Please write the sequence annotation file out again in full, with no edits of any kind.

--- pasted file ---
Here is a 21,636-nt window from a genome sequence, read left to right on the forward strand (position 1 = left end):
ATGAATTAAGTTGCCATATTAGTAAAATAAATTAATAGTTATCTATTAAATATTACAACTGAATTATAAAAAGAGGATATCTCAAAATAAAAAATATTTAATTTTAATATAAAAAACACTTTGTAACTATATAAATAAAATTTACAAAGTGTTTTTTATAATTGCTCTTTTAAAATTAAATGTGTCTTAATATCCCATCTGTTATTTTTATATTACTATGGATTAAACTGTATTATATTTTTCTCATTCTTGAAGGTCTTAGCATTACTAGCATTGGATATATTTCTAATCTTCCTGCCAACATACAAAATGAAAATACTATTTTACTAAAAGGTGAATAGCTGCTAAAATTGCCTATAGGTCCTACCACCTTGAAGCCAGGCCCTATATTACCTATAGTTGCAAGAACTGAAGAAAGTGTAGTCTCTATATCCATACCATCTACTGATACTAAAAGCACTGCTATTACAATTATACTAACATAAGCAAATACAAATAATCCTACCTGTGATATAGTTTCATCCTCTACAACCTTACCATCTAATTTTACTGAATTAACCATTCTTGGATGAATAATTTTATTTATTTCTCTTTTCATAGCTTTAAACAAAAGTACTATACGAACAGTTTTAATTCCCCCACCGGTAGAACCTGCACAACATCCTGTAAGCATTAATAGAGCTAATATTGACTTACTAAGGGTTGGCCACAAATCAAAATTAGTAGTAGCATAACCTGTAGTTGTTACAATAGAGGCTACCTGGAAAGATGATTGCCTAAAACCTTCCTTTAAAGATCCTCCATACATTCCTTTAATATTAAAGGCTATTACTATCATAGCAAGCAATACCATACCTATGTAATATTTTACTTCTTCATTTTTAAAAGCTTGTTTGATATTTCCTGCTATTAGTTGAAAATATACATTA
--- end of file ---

Here is a 21,636-nt window from a genome sequence, read left to right on the forward strand (position 1 = left end):
ATGAATTAAGTTGCCATATTAGTAAAATAAATTAATAGTTATCTATTAAATATTACAACTGAATTATAAAAAGAGGATATCTCAAAATAAAAAATATTTAATTTTAATATAAAAAACACTTTGTAACTATATAAATAAAATTTACAAAGTGTTTTTTATAATTGCTCTTTTAAAATTAAATGTGTCTTAATATCCCATCTGTTATTTTTATATTACTATGGATTAAACTGTATTATATTTTTCTCATTCTTGAAGGTCTTAGCATTACTAGCATTGGATATATTTCTAATCTTCCTGCCAACATACAAAATGAAAATACTATTTTACTAAAAGGTGAATAGCTGCTAAAATTGCCTATAGGTCCTACCACCTTGAAGCCAGGCCCTATATTACCTATAGTTGCAAGAACTGAAGAAAGTGTAGTCTCTATATCCATACCATCTACTGATACTAAAAGCACTGCTATTACAATTATACTAACATAAGCAAATACAAATAATCCTACCTGTGATATAGTTTCATCCTCTACAACCTTACCATCTAATTTTACTGAATTAACCATTCTTGGATGAATAATTTTATTTATTTCTCTTTTCATAGCTTTAAACAAAAGTACTATACGAACAGTTTTAATTCCCCCACCGGTAGAACCTGCACAACATCCTGTAAGCATTAATAGAGCTAATATTGACTTACTAAGGGTTGGCCACAAATCAAAATTAGTAGTAGCATAACCTGTAGTTGTTACAATAGAGGCTACCTGGAAAGATGATTGCCTAAAACCTTCCTTTAAAGATCCTCCATACATTCCTTTAATATTAAAGGCTATTACTATCATAGCAAGCAATACCATACCTATGTAATATTTTACTTCTTCATTTTTAAAAGCTTGTTTGATATTTCCTGCTATTAGTTGAAAATATACATTA